China’s plan to build more coal-fired power plants undermines UK ambitions for Cop26 | Coal
China plans to build more coal-fired power plants and has hinted that it will rethink its emissions reduction schedule, which is a serious blow to the UK’s ambitions to secure a global agreement on the phase-out of the coal at the Cop26 climate summit in Glasgow.
In a statement following a meeting of the Beijing National Energy Commission, Chinese Premier Li Keqiang stressed the importance of a steady supply of energy, after swathes of the country were plunged into darkness by blackouts that hit factories and homes.
As China released plans to peak carbon emissions by 2030, the statement hinted that the energy crisis had led the Communist Party to rethink the timeline for that ambition, with a new “staggered timetable.” and a roadmap for peak carbon emissions â.
China has already made plans to be carbon neutral by 2060, with emissions peaking by 2030, a target that analysts say would involve shutting down 600 coal-fired power plants. President Xi Jinping also pledged to stop building coal-fired power plants abroad.
âEnergy security should be the premise on which a modern energy system is built and the capacity for energy self-sufficiency should be enhanced,â the statement said.
âGiven the predominant place of coal in the country’s energy and resource endowment, it is important to optimize the development of coal production capacity, to build advanced coal-fired power plants as needed based on development needs and continue to phase out obsolete coal. plants in an orderly fashion. National oil and gas exploration will be intensified. “
Beijing’s carbon dioxide production ambitions are seen as central to achieving zero net carbon emissions globally by 2050 and meeting the 2015 Paris agreement to limit the increase. average temperature at 1.5 Â° C. But Li said Beijing wanted to gather new evidence on when its maximum emissions would be reached.
The statement says it has commissioned “in-depth studies and calculations in light of the recent management of electricity and coal supply tensions, to come up with a phased schedule and roadmap for peak carbon emissions. “.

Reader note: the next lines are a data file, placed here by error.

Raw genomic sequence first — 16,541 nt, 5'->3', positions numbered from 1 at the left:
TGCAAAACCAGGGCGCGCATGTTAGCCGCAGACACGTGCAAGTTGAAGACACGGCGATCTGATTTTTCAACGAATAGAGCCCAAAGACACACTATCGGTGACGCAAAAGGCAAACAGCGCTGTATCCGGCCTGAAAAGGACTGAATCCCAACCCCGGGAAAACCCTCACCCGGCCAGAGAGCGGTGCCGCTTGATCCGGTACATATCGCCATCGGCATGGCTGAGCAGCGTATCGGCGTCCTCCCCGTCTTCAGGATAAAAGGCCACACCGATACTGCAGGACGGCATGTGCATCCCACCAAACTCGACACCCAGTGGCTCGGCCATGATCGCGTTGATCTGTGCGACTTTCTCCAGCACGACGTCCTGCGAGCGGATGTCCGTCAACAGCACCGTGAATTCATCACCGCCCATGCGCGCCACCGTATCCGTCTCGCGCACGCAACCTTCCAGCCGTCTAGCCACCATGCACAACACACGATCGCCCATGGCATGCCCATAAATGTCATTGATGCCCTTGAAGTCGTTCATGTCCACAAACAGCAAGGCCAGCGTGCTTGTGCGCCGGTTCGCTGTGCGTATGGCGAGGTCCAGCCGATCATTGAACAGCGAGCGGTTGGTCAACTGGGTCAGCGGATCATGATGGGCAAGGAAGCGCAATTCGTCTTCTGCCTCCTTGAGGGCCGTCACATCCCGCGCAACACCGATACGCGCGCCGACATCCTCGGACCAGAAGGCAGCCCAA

Li’s rhetoric follows reports that China has ordered its two main coal-producing regions, Shanxi and Inner Mongolia, to tackle the country’s electricity supply crisis.
Beijing’s renewed membership of coal – apparently at odds with Xi state’s climate ambitions – is likely to raise alarms as Cop26 approaches.
Alok Sharma, the British president-designate of Cop26, said an agreement to phase out coal-fired electricity was a key objective of the summit.
George Magnus, associate researcher at the China Center at the University of Oxford and author of Red Flags: Why Xi’s China is in Danger, said Beijing was forced to revise its plans in the face of real economic problems and blackouts.
âChina has fallen into an energy crisis in much the same way the rest of us have, but it is exacerbated by the fact that the grid and the power companies are subject to price controls and cannot not pass on prices, âhe said. âMany have decided to stop production and have had a lot of power outages for households and businesses. This is coming at a very bad time in China, in addition to [collapsed property giant] Evergrande and the property bust.
âThey essentially went back on their coal policy. With the upcoming Cop26, there is a lot of talk about the Chinese commitment to reach zero goals by 2050, but that’s another setback. It has happened before, when the economy was weaker during the pandemic, that they relaxed restrictions on coal capacity. Now they are starting over.
âIf the new releases last a few weeks, it might not matter that much. If this lasts until 2022 as China struggles to avoid poor economic performance ahead of its 20th CCP Party Congress in November 2022, climate policy optimists may have to rethink for sure. “